Working as a Lead Designer at Five, I got a chance to work on a redesign of company's website. With a fast growing team and a lot of exciting projects across the world, we needed a more modern website with focus on projects and our expertise shared through popular blog posts.
We knew our site had to responsive and mobile, as mobile runs in our blood. Website needed to showcase our best projects with in-depth case studies and have a blog to present interesting articles about design and development. Also, there had to be a careers section as we are hiring great people constantly.
Sketching and wireframing
Our previous experience showed that there is just too much subjectivity when designing for yourself. So, we decided to avoid that as much as possible, and approach it as we do all our client work. Also, we didn’t want to start with any visuals before we settled on the information hierarchy and basic layout.
We started with paper sketches and wireframes, communicating constantly with the management team and getting input from as much people as possible. We iterated on wireframes for a long time, going through different ideas, and sometimes even getting back to the old ones. At the same time, we were working on a new branding and thinking about ways we would communicate our values, which would later define the copy.
At some point, we had to pick up the best ideas and stick to the decisions we made. Only then, we started with visual design. Even though we included developers from the start, to be sure we are going in a right direction and that we will be able to implement all our ideas, we didn't start with any development until we were sure there are no big issues that might emerge during development phase. As we know, these can be very expensive.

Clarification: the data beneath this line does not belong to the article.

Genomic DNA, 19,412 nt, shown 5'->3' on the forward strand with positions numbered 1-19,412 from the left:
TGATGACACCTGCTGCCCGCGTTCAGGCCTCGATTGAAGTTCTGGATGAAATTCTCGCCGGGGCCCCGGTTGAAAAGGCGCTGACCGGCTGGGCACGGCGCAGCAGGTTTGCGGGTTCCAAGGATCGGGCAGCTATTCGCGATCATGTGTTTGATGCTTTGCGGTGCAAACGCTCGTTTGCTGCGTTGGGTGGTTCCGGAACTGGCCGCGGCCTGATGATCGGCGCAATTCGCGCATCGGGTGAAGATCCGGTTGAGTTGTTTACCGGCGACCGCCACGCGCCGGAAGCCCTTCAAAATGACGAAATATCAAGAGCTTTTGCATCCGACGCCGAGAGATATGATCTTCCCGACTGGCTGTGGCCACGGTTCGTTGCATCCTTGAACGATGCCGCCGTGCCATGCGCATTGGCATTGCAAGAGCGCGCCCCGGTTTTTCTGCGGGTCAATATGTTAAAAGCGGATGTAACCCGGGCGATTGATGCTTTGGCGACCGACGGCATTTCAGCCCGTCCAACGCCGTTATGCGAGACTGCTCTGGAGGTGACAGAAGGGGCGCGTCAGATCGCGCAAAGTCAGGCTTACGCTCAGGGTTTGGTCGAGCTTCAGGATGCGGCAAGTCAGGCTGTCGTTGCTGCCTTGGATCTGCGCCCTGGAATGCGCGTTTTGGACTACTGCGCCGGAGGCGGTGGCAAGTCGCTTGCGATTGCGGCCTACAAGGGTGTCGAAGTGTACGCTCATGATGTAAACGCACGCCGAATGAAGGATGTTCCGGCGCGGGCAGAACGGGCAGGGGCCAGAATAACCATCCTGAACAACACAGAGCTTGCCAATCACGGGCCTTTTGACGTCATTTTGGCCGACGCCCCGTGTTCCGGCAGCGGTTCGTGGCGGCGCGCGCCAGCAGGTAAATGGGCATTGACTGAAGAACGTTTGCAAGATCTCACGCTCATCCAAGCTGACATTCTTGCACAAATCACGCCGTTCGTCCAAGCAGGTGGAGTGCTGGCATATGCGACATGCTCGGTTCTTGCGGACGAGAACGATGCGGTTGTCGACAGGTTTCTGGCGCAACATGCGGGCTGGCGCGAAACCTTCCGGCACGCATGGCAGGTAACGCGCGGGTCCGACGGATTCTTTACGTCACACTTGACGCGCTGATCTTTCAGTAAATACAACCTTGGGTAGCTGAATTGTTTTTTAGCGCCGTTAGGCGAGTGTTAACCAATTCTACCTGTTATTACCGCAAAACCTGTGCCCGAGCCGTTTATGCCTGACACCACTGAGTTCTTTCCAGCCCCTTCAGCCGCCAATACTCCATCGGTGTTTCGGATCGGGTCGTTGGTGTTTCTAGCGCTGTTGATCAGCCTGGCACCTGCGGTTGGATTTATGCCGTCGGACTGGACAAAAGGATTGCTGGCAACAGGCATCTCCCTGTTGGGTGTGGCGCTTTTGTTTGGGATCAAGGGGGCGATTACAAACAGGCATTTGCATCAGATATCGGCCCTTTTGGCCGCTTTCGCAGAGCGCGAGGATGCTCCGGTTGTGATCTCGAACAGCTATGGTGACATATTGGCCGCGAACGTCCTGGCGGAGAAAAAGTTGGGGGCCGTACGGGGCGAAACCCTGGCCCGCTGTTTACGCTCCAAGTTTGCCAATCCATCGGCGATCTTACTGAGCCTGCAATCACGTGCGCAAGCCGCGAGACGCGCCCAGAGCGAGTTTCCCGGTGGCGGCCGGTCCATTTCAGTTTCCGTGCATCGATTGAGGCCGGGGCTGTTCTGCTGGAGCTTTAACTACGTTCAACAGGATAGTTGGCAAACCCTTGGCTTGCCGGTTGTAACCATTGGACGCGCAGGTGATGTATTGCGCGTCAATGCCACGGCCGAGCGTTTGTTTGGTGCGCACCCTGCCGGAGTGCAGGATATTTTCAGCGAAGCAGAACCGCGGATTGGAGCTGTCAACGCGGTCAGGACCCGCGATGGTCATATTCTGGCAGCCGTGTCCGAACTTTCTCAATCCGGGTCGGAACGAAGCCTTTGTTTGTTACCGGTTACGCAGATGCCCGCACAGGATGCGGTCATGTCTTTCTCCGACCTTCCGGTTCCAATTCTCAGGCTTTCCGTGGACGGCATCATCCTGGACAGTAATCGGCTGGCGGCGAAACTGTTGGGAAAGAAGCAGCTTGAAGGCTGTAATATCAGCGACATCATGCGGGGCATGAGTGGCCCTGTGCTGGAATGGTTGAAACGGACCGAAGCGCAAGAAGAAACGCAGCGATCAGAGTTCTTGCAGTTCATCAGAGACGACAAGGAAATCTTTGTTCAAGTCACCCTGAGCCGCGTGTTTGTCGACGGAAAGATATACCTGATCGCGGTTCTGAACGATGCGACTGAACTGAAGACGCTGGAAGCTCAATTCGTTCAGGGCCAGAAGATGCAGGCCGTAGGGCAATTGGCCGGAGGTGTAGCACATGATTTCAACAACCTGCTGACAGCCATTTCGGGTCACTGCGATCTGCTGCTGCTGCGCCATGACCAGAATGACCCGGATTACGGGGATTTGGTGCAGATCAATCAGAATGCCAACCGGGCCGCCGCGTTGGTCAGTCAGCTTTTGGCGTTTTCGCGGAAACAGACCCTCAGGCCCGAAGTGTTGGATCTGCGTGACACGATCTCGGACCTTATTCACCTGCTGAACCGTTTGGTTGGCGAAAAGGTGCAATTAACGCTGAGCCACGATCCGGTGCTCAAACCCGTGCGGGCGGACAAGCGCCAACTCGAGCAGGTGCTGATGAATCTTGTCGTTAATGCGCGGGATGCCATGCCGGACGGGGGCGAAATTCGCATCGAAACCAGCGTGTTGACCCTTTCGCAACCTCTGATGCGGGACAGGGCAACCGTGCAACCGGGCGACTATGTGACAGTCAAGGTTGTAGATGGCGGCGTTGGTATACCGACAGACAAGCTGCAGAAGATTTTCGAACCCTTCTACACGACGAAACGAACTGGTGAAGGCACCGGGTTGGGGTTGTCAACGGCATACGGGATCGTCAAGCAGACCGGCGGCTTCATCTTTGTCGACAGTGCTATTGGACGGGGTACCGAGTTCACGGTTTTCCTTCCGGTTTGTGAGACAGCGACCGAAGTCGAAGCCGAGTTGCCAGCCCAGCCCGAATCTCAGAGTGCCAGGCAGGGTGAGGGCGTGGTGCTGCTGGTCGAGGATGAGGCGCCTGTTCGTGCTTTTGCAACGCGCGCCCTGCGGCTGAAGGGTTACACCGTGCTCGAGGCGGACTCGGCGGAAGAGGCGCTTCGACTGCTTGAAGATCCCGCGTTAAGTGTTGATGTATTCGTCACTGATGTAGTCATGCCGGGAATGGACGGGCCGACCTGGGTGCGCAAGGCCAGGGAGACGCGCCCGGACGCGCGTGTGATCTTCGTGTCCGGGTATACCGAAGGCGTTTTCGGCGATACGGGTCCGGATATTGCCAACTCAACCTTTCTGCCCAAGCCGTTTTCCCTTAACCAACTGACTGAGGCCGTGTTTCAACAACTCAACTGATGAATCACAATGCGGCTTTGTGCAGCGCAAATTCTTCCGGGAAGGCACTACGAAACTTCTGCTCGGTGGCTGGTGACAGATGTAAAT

We started with a styleguide. We had a few different directions and finally picked one. From there, we worked on all the screens, designing with responsiveness in mind. Well thought-through wireframes helped a lot at this point.
The big idea was to create a truly device agnostic interface. That meant we couldn’t rely on hover states and similar visual cues you get when you use mouse. Today, even desktop computers have touch screens, so everything had to be optimized for touch. In the end, some of that got lost and final website doesn't follow the initial idea, but it’s still extremely usable on touch screens.
Because of the thorough design phase, development and QA was done in a record time. Only couple of smaller issues emerged during development, so we were very proud with what we've achieved with this project.
Everyone is really happy with the final release. It took us some time, but it was worth the effort. There are still some issues, but the foundations are strong and it can be polished during time.
Additional credits: Andrej Radišić (DES), Domagoj Kapulica (DES), Mario Radonić (DEV), Bojana Mandić (COPY)